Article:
Jose Felix: A tireless worker, Felix is well on his way to being an outstanding defensive catcher. The native of Mexico doesn't have the strongest arm in the world, but he gets the most out of it with quick, clean mechanics behind the plate. Like all young backstops, the 21-year-old must improve his game calling, but he is ahead of the curve. Offensively, Felix shows a touch of gap power, but he often pulls his front foot out, which keeps him from consistently squaring up on balls. Felix could become a Manny Pina-type, and he profiles as more of a defensive-minded backup catcher.

Chris Gradoville: Although he won't appear on any top prospect lists, Graodville is one of the system's most undervalued commodities because of his outstanding defensive skills. The 25-year-old batted just .227 this season with Double-A Frisco—and while he is a better hitter than he showed—he will likely never hit enough to play every day at the upper levels.

However, pitchers and coaches rave about Gradoville's game-calling skills and his ability to handle a pitching staff. Gradoville does his homework and carries it over into games, making him arguably the best defensive backstop in the system. The Omaha native's work behind the plate will allow him to stay in professional baseball for quite awhile, and like Richardson, he could eventually get a look in the Majors.

Need to Make Their Move

Max Ramirez: Ramirez played in 80 games this year, but with two wrist injuries that left him severely limited at the plate, the 2009 campaign goes down as pretty much a lost season. Wrist injuries are known to sap power, and that was certainly evident in Ramirez's .334 slugging percentage this season—after he tore through the minors in 2008. He showed some signs of frustration when his normally outstanding plate discipline became very poor in the first half of the season.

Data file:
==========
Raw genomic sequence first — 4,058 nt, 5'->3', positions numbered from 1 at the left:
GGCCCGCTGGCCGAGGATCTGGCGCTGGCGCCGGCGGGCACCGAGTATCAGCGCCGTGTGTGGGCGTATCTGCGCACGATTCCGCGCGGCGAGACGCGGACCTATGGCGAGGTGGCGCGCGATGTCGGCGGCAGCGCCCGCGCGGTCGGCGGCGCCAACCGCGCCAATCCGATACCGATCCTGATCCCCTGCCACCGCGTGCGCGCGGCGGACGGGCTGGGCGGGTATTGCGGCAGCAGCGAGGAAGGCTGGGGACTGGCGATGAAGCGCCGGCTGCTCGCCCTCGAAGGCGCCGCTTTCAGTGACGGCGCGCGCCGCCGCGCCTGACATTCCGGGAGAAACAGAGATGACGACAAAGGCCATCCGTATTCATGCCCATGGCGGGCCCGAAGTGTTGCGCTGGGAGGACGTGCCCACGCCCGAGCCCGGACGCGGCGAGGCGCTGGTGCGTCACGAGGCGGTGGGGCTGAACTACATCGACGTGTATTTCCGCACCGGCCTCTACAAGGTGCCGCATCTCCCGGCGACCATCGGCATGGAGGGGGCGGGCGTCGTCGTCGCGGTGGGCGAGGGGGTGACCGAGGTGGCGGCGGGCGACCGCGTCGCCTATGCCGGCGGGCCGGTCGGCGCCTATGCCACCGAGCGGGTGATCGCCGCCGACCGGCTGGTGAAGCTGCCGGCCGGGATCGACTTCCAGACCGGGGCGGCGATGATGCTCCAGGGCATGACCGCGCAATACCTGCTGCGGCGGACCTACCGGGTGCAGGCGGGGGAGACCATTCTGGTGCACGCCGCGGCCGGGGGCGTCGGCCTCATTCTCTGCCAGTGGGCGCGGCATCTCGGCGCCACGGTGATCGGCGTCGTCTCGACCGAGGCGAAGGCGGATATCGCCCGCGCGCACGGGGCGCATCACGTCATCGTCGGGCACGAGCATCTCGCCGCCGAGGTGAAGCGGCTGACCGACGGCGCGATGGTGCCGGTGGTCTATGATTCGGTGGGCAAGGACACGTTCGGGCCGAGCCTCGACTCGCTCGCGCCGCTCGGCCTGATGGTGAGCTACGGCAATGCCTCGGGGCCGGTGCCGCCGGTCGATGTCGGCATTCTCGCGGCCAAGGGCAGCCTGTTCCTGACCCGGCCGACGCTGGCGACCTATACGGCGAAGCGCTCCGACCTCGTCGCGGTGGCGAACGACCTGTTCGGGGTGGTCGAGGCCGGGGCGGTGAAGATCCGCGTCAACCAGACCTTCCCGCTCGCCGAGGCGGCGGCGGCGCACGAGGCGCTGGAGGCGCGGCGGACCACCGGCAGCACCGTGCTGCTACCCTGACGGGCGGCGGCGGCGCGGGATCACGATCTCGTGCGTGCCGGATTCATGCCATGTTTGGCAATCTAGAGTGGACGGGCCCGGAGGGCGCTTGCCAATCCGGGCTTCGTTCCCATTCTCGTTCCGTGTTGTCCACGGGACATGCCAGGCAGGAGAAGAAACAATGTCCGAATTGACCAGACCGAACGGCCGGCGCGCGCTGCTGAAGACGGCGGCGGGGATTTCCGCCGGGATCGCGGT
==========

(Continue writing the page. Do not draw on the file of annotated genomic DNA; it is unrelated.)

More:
Ramirez still has plenty of potential, and a rebound wouldn't be at all surprising. The 24-year-old simply needs to get healthy. At his best, Ramirez can hit for average and power while working his share of walks. Unfortunately, none of that happened in 2009. Questions remain about whether or not he can remain behind the plate defensively, but he could step up and play a key role for the Rangers in 2010 if he is healthy.

The Jury is Still Out

Hogan will play in the Arizona Fall League.
Doug Hogan: One of the system's stronger players, the 6-foot-3, 210-pound Hogan has plenty of raw power. When he connects with the ball, it can travel a long way—even in the pitcher-friendly South Atlantic League. However, Hogan batted just .225 in Spokane last season and hit .241 between Hickory and Bakersfield this year, striking out in nearly one-third of his official at-bats.

Defensively, the former Clemson Tiger is solid, as he handles pitchers well, calls a good game, and has an above-average arm. Hogan did an admirable job with a young Hickory pitching staff in his first full season. The 24-year-old's defensive skills and raw power give him an opportunity to be a usable big-league backup someday.

Vin DiFazio: The Rangers' 12th-round pick in the 2009 Draft had an incredible debut campaign, posting a .943 OPS between short-season Spokane and Single-A Hickory. DiFazio was especially impressive with the Crawdads, as he went 18-for-62 [.290] with five doubles, one triple, and five homers in just 18 games. He also walked 12 times, leading to a .423 on-base percentage.

DiFazio's collegiate career spanned five years and three schools [University of Connecticut, Indian River CC and University of Alabama], and his only healthy Division I campaigns came in '05 and '08. Because of his lack of experience, the New Jersey native is a bit raw behind the plate, although he has a strong arm. DiFazio proved to be an advanced hitter this summer, showing power and excellent plate discipline. The 23-year-old is one of the club's more intriguing position players from the '09 draft.